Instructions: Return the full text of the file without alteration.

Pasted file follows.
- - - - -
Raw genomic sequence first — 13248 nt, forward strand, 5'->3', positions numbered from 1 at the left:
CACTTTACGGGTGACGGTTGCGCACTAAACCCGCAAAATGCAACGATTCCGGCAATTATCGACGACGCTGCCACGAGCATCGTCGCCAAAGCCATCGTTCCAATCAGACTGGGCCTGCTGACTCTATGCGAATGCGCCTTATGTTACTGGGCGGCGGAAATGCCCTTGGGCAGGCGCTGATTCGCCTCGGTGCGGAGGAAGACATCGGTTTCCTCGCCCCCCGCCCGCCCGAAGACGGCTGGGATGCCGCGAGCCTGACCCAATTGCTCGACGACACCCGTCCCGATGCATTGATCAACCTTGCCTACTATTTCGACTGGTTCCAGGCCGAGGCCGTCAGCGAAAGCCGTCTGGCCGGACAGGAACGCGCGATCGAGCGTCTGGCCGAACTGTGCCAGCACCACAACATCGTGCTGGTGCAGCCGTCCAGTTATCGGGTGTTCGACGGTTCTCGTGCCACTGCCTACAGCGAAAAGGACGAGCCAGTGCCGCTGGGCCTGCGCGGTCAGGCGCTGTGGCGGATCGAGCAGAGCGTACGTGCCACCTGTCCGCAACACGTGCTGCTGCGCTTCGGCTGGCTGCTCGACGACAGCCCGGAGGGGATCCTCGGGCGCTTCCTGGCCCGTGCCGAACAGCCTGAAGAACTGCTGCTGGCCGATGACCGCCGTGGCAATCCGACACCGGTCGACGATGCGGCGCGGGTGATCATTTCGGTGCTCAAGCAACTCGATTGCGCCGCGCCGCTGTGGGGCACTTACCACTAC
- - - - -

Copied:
Raw genomic sequence first — 13248 nt, forward strand, 5'->3', positions numbered from 1 at the left:
CACTTTACGGGTGACGGTTGCGCACTAAACCCGCAAAATGCAACGATTCCGGCAATTATCGACGACGCTGCCACGAGCATCGTCGCCAAAGCCATCGTTCCAATCAGACTGGGCCTGCTGACTCTATGCGAATGCGCCTTATGTTACTGGGCGGCGGAAATGCCCTTGGGCAGGCGCTGATTCGCCTCGGTGCGGAGGAAGACATCGGTTTCCTCGCCCCCCGCCCGCCCGAAGACGGCTGGGATGCCGCGAGCCTGACCCAATTGCTCGACGACACCCGTCCCGATGCATTGATCAACCTTGCCTACTATTTCGACTGGTTCCAGGCCGAGGCCGTCAGCGAAAGCCGTCTGGCCGGACAGGAACGCGCGATCGAGCGTCTGGCCGAACTGTGCCAGCACCACAACATCGTGCTGGTGCAGCCGTCCAGTTATCGGGTGTTCGACGGTTCTCGTGCCACTGCCTACAGCGAAAAGGACGAGCCAGTGCCGCTGGGCCTGCGCGGTCAGGCGCTGTGGCGGATCGAGCAGAGCGTACGTGCCACCTGTCCGCAACACGTGCTGCTGCGCTTCGGCTGGCTGCTCGACGACAGCCCGGAGGGGATCCTCGGGCGCTTCCTGGCCCGTGCCGAACAGCCTGAAGAACTGCTGCTGGCCGATGACCGCCGTGGCAATCCGACACCGGTCGACGATGCGGCGCGGGTGATCATTTCGGTGCTCAAGCAACTCGATTGCGCCGCGCCGCTGTGGGGCACTTACCACTAC